• Sport psychology is a huge thing in table tennis - the game is more mental than physical. So much of the focus was on proper mental approach. James, for example, plays best when he lets go and "plays free." Stephanie plays best when she gets into "grinder" mode (see below). Todd plays best when he gains confidence, often by remembering his best matches.
  • For Todd and James, the byword was relentlessly "serve and attack" and (especially for James), "play free." But this is true of most attacking players. For Stephanie, a chopper, it was "grind it out," which means a willingness to play as many shots as needed while refusing to make a single weak return, whether pushing or chopping, with a focus on strong chops against slow or medium loops and not worrying about the fast loops.

I also developed nicknames for the three - Todd was Harry Potter (he looks the part, even wears glasses, and has about the same demeanor), James was Ron Weasley (because he makes the same type of funny faces that Ron does in the movies), and Stephanie was a tall Hermione (since she also has her demeanor). Stephanie is one of our regular volunteers for various activities, such as running our leagues and leads the junior team in warm-up exercises, while Todd is a volunteer practice partner for our beginning junior class that I teach.

USATT Training Camp
USATT ran a training camp at the Maryland Table Tennis Center, Nov. 18-22, just before the North American Teams. Close to 30 players were in the camp - here's a group photo. (Here's the non-Facebook version.)

 Pieke Franssen was the head coach. He was the primary boys' coach in the camp, assisted by Wei Qi, while Wang Qingliang was the primary girls' coach, assisted by Ying Peng. I wasn't a coach in this camp, though I observed two sessions, but I was a volunteer driver - including picking up a player at 6AM at Dulles Airport and dropping another off at 5AM (for a 6AM flight) at BWI! (Both airports are about 45 minutes away with no traffic.) On most days they had two three-hour sessions, plus physical training. On Monday, they had three training sessions! The final session was on Thanksgiving morning, then most were off to the hotel for the North American Teams.

2018 Pan American Championships
Here's the ITTF page, with complete results, news, video, and pictures for the event which finished yesterday in Santiago, Chile. Congrats to Kanak Jha on winning Gold in Men's Singles! For USA fans, here are USA results (one gold, four silvers) and articles featuring Team USA.

  • Kanak Jha: Gold in Men's Singles
  • Kanak Jha/Wu Yue: Silver in Mixed Doubles
  • Lily Zhang/Wu Yue: Silver in Women's Doubles
  • USA Men: Silver in Men's Teams (Kanak Jha, Nikhil Kumar, Nicholas Tio, Victor Liu)

Nominating and Governance Announces Procedures for Open Board Positions
Here's the USATT news item. My four-year term on the USATT Board of Directors ends on Dec. 31, while my two-year term as chair of the USATT Coaching Committee ends on March 1. These days I'm just so busy on so many issues that I've decided not to run for re-election or continue as coaching chair. (Note - due to complications in finalizing the USATT Nominating and Governance Committee, the board election was held up, so as per the bylaws, I'll be staying on the board until March 1, 2019, when the election concludes.)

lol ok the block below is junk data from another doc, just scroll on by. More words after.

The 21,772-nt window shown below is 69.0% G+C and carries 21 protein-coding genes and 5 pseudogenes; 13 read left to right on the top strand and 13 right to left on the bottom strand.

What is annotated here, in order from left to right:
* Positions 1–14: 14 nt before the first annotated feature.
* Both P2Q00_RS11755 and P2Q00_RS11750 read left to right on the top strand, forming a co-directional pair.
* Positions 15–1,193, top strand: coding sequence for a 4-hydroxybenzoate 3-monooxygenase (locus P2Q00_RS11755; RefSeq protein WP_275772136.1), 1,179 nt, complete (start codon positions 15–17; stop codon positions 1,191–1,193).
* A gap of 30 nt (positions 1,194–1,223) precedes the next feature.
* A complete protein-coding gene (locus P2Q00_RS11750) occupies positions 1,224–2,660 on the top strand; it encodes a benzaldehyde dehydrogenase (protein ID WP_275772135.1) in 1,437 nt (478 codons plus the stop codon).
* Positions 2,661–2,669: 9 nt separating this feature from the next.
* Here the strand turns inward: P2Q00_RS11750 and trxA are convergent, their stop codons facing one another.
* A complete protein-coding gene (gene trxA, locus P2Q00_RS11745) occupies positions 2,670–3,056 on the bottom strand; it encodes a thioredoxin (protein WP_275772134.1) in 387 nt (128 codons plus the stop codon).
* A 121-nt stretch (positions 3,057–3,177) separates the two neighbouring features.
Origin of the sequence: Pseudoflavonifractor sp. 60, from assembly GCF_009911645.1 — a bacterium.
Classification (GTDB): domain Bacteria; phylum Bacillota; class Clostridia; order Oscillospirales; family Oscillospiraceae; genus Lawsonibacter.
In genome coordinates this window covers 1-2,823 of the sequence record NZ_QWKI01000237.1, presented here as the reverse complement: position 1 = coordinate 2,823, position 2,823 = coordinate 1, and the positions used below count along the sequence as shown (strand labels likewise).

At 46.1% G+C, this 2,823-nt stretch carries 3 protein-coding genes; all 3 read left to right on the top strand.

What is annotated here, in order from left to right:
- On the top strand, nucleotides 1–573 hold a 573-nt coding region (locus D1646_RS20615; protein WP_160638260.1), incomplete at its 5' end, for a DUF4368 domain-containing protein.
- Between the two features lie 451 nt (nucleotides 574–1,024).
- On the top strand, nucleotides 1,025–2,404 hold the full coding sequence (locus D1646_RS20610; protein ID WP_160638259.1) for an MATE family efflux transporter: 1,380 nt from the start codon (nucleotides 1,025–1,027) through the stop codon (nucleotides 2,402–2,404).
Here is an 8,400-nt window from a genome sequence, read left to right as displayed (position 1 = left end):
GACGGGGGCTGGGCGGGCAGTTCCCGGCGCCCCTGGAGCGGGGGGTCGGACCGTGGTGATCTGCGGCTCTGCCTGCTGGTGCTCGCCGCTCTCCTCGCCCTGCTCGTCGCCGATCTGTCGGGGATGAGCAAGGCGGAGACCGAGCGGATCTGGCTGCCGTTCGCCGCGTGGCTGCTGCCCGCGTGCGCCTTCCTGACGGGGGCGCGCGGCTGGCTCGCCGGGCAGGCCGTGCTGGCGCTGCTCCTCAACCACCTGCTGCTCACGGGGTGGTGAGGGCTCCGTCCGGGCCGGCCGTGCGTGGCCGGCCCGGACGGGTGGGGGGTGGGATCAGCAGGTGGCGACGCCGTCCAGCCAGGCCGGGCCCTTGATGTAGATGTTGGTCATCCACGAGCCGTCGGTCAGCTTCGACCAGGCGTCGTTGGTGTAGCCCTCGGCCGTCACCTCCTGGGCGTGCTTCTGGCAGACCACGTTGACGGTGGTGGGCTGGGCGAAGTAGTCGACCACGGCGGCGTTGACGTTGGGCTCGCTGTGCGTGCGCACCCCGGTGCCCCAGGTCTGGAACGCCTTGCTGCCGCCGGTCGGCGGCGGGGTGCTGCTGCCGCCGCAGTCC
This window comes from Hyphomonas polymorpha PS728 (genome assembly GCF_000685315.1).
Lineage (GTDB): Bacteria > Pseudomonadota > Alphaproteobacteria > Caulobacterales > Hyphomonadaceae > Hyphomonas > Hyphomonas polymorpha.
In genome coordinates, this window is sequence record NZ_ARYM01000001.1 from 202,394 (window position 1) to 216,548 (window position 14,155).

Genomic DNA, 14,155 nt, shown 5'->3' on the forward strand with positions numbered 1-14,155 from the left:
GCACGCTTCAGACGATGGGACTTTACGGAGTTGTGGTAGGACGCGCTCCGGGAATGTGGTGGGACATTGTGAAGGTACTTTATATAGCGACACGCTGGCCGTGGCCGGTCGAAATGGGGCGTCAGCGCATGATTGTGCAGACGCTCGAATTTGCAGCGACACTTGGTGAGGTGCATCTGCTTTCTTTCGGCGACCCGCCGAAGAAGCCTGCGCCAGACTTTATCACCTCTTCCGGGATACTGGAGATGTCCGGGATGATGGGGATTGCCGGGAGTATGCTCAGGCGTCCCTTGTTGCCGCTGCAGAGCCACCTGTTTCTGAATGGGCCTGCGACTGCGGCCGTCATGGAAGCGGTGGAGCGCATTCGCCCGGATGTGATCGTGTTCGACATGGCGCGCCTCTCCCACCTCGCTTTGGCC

New from EmRatThich

New from Samson Dubina

"Palm Up, Palm Down" – The Secret to Effortless Loops (Part 3)
Here are the articles (with links to video) by Ben Larcombe.

How to Beat a Pusher
Here's the article and video (7:53) by Tom Lodziak.

Table Tennis Ups and Downs
Here's the article by Eli Baraty.

Everything You Never Wanted to Know About Playing Doubles
Here's the article by Coach Jon.

University Table Tennis in America
Here's the article by Bill Draper, which also features University of Maryland and Nathan Hsu.

20 Years and Counting--Florida State University Table Tennis
Here's the article by Michael Reff.

ITTF Strategic Plan, 2018-2024
Here it is - I don't think I've linked to it before. "The ITTF have developed its Strategic Plan with five strategic priority areas – Organisation & Governance, High Performance & Development, International Events, Promotion and Revenue. These five areas will be underpinned with 55 objectives to be achieved between 2018-2024. The Strategic Plan was unanimously endorsed at the 2018 ITTF Annual General Meeting." (USATT also has a new one coming out, but it won't be public until sometime after the December USATT board meeting at the U.S. Open.)

ePonger League Software
Here's the info page. "ePonger is software used by table tennis clubs worldwide to manage league games, player results, and reporting.  It’s based on Microsoft Excel and runs standalone on any Windows PC that has Microsoft Office 2010 or later.  It does not require an internet connection.  It was originally developed by Jeff Pepper for the Pittsburgh Oakland Table Tennis club in 2013, and has been used since then at clubs around the world."

Pittsburgh Fall Table Tennis Tournament
Here are results and video.

Hotel Room Pong
Here's the video (18 sec) as Arcot (near side) and Nandan Naresh go at it in their hotel room at the North American Teams, with some serious lobbing and smashing at the end. What, you've never done this before? You must lead a boring life.

Ping-Pong Ball Bouncing
Here's the video (24 sec) - but he's doing four at a time, with two paddles and both feet!

How Many Shots Can You Do in Ten Seconds?
Here's the video (3:54) from Pongfinity!

The Best Table Tennis Shot of 2018?
Here's the video (46 sec, including slo-mo replay) - maybe the craziest shot of all time? Here are two other nominees for craziest shots of all time - the Kit Jeerapaet behind-the-back counter-smash (54 sec) and this crazy racket-edge chop-lob come-back return (6 sec)! Which is your pick, or do you have another?
ADDENDUM (added Thursday) - CNN picked up on this!

Turkey Pong
This is mostly a repeat from past years, but the first three items are new. (Only Thanksgiving Turkey stuff, not the country.)